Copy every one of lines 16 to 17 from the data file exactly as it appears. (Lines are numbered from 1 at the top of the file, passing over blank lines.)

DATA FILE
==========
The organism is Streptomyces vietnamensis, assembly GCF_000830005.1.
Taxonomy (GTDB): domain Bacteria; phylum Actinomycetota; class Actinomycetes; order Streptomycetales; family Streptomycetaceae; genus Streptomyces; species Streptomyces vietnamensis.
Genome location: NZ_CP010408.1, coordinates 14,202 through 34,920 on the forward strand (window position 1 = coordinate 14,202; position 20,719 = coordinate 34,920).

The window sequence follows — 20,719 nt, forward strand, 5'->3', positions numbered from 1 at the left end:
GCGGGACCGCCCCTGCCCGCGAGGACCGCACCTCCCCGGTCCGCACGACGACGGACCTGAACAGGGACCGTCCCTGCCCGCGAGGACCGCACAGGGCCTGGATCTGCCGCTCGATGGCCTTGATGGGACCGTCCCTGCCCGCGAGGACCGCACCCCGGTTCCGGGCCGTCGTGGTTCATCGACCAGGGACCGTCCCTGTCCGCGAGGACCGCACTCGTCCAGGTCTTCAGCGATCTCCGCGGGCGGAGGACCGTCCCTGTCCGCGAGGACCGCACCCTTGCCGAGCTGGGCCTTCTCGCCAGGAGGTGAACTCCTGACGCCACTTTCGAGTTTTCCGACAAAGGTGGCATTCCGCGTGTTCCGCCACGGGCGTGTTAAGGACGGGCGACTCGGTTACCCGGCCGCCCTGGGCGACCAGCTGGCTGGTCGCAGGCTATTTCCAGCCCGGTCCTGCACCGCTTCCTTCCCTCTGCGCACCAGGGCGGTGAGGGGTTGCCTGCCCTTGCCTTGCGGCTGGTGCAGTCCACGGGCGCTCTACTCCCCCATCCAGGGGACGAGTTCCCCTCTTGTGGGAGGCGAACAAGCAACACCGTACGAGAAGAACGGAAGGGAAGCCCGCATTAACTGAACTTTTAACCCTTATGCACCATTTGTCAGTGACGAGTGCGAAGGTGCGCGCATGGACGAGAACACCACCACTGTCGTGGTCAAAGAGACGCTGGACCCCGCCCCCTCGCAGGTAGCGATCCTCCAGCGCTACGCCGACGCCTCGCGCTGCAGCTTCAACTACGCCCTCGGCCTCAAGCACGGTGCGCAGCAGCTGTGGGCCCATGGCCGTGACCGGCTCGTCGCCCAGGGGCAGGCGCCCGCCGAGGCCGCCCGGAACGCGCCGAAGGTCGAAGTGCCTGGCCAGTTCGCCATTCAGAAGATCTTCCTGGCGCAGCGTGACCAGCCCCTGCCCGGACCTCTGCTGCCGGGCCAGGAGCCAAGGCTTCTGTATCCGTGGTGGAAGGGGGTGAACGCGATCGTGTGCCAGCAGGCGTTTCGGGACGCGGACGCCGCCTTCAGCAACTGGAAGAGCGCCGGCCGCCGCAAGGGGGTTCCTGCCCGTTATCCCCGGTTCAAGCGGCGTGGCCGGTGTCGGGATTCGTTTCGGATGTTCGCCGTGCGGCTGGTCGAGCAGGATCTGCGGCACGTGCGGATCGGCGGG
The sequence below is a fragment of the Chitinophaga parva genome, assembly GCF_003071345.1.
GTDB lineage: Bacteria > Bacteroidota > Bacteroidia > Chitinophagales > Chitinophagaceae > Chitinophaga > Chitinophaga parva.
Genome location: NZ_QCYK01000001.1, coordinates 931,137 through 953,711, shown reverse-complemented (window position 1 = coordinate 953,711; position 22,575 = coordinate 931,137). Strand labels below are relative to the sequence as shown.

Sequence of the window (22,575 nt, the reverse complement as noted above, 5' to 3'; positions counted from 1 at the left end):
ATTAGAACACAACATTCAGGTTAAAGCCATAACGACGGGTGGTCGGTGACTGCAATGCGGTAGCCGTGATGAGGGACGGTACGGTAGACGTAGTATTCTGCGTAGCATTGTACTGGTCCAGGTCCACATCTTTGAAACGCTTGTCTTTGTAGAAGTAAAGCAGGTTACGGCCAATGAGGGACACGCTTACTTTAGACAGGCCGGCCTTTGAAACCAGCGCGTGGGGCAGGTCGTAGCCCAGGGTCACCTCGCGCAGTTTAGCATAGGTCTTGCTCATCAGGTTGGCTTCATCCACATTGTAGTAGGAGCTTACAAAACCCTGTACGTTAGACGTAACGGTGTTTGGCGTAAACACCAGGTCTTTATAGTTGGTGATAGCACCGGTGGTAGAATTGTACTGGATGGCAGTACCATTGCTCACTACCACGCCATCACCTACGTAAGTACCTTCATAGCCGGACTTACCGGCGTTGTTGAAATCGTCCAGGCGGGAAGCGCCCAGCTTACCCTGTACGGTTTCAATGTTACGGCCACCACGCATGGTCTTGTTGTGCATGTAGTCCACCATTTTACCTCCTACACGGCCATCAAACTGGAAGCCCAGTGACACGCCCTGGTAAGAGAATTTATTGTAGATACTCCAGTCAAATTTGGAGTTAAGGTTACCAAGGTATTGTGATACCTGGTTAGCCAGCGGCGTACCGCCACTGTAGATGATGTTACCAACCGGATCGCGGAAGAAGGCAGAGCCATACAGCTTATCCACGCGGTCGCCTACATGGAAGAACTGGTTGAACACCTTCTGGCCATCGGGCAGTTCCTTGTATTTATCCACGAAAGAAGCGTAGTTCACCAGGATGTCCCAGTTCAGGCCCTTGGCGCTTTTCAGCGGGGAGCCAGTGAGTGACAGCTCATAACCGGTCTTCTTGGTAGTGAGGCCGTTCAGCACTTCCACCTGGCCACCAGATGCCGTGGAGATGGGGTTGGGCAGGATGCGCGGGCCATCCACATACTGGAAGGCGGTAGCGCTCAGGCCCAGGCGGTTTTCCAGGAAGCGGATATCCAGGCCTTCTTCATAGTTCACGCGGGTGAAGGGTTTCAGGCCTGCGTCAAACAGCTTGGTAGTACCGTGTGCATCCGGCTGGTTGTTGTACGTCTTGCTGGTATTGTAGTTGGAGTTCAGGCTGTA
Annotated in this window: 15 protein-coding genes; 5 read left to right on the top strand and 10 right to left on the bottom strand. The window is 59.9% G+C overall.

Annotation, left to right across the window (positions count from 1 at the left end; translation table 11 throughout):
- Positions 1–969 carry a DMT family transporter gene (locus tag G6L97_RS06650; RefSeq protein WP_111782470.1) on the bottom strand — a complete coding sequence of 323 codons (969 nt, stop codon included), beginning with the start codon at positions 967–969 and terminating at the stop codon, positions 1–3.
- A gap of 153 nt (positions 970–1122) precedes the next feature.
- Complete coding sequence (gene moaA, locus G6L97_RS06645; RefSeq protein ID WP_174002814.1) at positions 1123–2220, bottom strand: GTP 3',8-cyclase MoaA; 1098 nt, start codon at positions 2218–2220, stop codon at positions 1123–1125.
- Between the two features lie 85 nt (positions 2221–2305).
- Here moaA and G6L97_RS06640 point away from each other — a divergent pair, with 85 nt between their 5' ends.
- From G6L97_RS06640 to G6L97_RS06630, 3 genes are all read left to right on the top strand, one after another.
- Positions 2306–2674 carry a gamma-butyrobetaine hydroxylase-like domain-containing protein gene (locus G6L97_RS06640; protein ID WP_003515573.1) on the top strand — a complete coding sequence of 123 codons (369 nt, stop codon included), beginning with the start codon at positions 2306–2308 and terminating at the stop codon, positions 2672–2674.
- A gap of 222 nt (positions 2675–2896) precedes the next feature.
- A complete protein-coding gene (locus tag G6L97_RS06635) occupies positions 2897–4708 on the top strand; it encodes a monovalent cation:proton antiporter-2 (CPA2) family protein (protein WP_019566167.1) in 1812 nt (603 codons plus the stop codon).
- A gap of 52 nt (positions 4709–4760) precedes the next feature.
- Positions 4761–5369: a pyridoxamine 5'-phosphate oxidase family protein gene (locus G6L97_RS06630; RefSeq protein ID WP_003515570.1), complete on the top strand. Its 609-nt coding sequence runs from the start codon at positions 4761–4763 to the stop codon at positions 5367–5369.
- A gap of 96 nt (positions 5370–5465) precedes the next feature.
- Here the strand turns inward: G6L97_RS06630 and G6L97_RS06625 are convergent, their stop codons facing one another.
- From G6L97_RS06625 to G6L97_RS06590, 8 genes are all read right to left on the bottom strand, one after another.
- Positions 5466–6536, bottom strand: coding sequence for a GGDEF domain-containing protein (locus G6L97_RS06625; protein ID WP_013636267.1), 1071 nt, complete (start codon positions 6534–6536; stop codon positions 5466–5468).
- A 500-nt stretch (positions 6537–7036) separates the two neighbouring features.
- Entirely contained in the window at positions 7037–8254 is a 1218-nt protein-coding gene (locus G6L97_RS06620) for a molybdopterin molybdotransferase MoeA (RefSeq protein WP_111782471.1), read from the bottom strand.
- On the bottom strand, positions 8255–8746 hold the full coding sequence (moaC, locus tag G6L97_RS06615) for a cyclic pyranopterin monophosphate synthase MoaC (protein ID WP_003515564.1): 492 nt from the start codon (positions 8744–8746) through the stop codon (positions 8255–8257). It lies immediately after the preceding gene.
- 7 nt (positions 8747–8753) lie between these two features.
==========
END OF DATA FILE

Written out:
- Between the two features lie 85 nt (positions 2221–2305).
- Here moaA and G6L97_RS06640 point away from each other — a divergent pair, with 85 nt between their 5' ends.